The first thing I noticed when I entered the Lyric Opera House for Anna Netrebko’s recital “Day and Night” was the amount of Russian being spoken in the lobby—Anna’s fans from Chicago’s Russian community were out in force, and in all the audience there was a frisson of expectation for the day’s event. 

Entering the house, we were greeted by a piano, chandelier, and gossamer drops lit in the orange of sunrise.  And from the diva’s entrance with her pianist Malcolm Martineau, carrying a bouquet of blue flowers, we knew we were in for a remarkable afternoon.  And, indeed, we were.

Netrebko was in absolutely splendid voice, both for her gleaming high notes and the rich, robust sounds of her middle and lower registers.  She sang throughout with a palpable sense of joy and ease in vocal production, never a hint of strain or any moment forced.

And unlike many recitals I’ve seen, she managed to make every song its own unique little scene, entirely different and entirely personal.  Every selection showed sensitivity to text, generosity of emotion, and a physical grace that was always expressive.  This was a mature artist at the top of her game, and she made nary a misstep all afternoon.  It was a spectacular, moving, riveting, and thrilling performance.

The programs’ first half delivered mostly joyous songs celebrating nature and the pleasures of love, starting with three songs by Rachmaninoff, “Siren” (Lilacs); “U moego okna” (Before my Window), and “Zdes’ horosho” (How lovely it is here), sung with delicacy and pure tonal beauty, utilizing her bouquet to lovely effect.

Ms. Netrebko was dressed in a gorgeous off-white gown decorated with lilac and red accents, and she knew how to work it, moving with almost supernatural grace.  She put her flowers down (we were going to see them again later), for Rimsky-Korsakov’s “Zvonche zhavoronka pen’ e” (The lark sings louder), flowed by an exquisite rendition of Richard Strauss’ “Morgen”, when she welcomed violinist Robert Hanford who played with aching beauty.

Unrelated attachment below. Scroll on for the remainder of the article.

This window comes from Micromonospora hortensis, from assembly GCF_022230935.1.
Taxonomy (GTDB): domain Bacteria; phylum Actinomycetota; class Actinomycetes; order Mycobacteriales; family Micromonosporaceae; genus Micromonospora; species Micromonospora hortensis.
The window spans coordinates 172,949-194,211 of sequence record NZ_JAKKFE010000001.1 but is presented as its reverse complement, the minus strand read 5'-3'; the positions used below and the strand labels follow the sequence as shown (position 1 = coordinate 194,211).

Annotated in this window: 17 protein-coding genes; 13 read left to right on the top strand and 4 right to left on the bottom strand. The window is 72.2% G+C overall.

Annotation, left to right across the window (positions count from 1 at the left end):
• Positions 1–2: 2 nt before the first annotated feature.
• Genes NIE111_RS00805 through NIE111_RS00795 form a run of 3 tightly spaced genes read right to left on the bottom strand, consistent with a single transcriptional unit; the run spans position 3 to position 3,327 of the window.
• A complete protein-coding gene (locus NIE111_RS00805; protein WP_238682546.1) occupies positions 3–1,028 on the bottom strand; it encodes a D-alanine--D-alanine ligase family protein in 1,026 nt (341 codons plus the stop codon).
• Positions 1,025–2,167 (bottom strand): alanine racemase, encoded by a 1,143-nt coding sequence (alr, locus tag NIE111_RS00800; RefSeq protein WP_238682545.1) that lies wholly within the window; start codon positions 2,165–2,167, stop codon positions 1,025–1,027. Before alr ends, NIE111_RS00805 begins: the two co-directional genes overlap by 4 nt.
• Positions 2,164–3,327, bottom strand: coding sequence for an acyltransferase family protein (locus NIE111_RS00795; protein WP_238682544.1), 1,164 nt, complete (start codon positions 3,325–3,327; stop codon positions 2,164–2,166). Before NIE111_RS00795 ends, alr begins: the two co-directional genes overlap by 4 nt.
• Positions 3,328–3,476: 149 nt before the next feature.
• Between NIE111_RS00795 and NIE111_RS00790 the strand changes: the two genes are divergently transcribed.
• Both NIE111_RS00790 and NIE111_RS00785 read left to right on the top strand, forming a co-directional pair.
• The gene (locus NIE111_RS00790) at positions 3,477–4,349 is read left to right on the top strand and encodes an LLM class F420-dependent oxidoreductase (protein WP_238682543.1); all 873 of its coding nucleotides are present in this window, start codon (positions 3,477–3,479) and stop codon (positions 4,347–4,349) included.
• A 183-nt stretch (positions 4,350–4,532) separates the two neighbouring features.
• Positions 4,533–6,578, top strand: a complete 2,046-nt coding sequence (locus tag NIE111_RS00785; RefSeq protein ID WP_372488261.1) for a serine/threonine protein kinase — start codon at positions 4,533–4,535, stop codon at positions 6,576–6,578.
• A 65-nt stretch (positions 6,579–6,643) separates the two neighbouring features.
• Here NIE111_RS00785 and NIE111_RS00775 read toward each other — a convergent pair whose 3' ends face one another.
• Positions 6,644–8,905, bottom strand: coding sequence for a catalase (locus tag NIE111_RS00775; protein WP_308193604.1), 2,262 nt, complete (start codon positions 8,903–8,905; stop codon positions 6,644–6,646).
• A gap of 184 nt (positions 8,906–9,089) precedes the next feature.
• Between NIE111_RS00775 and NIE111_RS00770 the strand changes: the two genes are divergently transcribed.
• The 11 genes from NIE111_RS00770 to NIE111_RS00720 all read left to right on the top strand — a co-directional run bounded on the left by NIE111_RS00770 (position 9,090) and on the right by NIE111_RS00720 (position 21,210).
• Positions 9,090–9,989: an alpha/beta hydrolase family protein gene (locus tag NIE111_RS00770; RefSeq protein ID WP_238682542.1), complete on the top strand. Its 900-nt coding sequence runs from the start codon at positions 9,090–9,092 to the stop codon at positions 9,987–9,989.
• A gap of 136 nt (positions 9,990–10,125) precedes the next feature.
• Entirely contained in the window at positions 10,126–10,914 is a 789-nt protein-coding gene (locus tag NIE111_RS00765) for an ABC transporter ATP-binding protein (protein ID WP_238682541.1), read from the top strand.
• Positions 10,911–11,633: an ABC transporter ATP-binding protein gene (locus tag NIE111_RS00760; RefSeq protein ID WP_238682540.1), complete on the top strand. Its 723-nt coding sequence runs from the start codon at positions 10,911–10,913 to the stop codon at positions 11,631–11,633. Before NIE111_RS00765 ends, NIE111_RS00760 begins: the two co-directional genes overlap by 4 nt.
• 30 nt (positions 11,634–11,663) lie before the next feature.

We continued with selections from Debussy, Tchaikovsky, and Frank Bridge (his song “Go not happy day” a bit too cutesy).  But the best moments of the first act were Netrebko’s remarkably deep interpretation of “Depuis le jour” from Charpentier’s Louise, sung with a vast variety of vocal colors, and her last song, Leoncavallo’s familiar “Mattinata,” sung with seductive charm and vivacity.

At the very end of the song, Ms. Netrebko grabbed the flowers from the stage floor, and, on the final note, flung them to the left and right, arms outstretched.  OK, it was definitely a diva moment, but it worked.

It is the rare performance when you can’t find anything to complain about but the clothes, but Ms. Netrebko’s second act entrance, accompanied by the fine mezzo Jennifer Johnson Cano in a pale blue “no gay friends” gown, was a bit of a shocker.

Netrebko obviously was dressing herself for the Night portion of the recital, but the look was… bizarre.  A black sheath with bright shiny silver stripes down the front and back and a huge ruffle in black and silver all across the front, the soprano carrying a black balloon shaped like a star on a very long string.  As my companion whispered to me, “There’s a lot going on with that dress.”

Enough said, as the glorious singing continued with Netrebko and Cano’s voices blending beautifully for the Duet of Lisa and Polina from Tchaikovsky’s Pikovaya Dama.  Darker-themed selections followed with songs of Tchaikovsky, three by Strauss, Faure, and Dvorak culminating in a ravishing and touching “Son” (The Dream) by Rachmaninoff.

Garnering the largest ovation of the evening was Netrebko’s playful, passionate and joyous singing of Douglas Moore’s “Gold is a fine thing” from The Ballad of Baby Doe and the return of Ms. Cano for the Barcarolle from Les contes d’Hoffmann, smoky with sensuality.

Malcolm Martineau’s contribution to the success of this recital was vastly important.  He played the music of these different styles and moods with precision, nuance, and sheer beauty.  It was as if he was living in the music, deeply concentrating while playing and breaking into a huge welcoming smile after the final note had faded away.  He and Netrebko stayed on the same wavelength all afternoon.

We had two encores after the huge ovations at the end: Luigi Arditi’s “Il Bacio” and Richard Strauss’ “Cäcilie”, both splendid, though I admit I was hoping for an aria from one of the Verdi roles that Ms. Netrebko is currently singing or preparing.

But it was a pleasure and a privilege to be in the presence of these great artists for a few hours on a Sunday afternoon.  I haven’t left an opera house this happy since the Price/Horne/Levine concert at the Met some 35 years ago.

Photo: Todd Rosenberg